HTC has had a rough patch in recent times and are looking to set things right again with their latest flagship smartphone, the One. I loved the One X and think that I will love the One. But thinking of these two HTC flagships, it occured to me that HTC has released two (2) others in between them, making a total of four (4) flagship smartphones in the space of roughly a year. Have a look:
HTC One X – launched May 2012
HTC One X+ – launched October 2012
HTC Droid DNA – launched November 2012
HTC One – launched March 2013
From the One X, each subsequent flagship was a small incremental upgrade to the previous one. This just does not make sense. Why deploy so much resources this way? For a company that is struggling on limited resources, it smells of some measure of confusion. I am certain that a lot of waste was generated in producing this sequence of four flagship smartphones in the space of a year. Perhaps if HTC produced just the One X and then channeled the funds spent on the One X+ and Droid DNA into marketing just that one flagship, it would have sold much better.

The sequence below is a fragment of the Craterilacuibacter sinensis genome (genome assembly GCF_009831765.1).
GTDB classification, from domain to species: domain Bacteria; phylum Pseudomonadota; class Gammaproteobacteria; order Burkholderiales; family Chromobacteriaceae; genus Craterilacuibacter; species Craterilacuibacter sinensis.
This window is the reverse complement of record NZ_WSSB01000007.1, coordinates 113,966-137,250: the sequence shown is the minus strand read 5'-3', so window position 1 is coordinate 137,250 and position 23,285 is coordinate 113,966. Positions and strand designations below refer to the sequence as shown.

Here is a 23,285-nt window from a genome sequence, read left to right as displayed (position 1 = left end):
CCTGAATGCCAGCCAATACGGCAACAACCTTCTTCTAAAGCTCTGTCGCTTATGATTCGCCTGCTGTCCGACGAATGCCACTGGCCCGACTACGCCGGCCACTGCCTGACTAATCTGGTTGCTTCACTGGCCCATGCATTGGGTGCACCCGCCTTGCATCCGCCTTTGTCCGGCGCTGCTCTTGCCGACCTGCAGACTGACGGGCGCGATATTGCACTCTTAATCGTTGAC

More financially stable brands do not release more than one flagship per year. It beats me what HTC was trying to achieve with the One X+ after the One X, and Droid DNA right after One X+. Consider that the Droid DNA was released only in November 2012, one should be forgiven for asking, “Was the HTC One (released march 2013) not in the company’s plans at that time?” HTC needs to streamline, and also do some serious marketing to push the One in the market for the next one year. They do not need any further flagships to follow the One up in the months ahead.
All four of HTC’s Android flagships that were released in the last one year run the company’s signature Sense UI, which I happen to like a lot, but this is making no sense at all.
Founder of MobilityArena. Yomi’s journey in mobile started in 2001. Besides obsessing over mobile phones, he also started creating WAP sites (early mobile-friendly websites created with WML). He began writing about phones in 2004 and has been at it since then. He has owned over 200 devices, from Symbian, Palm, PocketPC/Windows Mobile, BlackBerry/BB10, webOS, Windows Phone, Firefox, Ubuntu Touch, to Android, iOS, and KaiOS operating systems.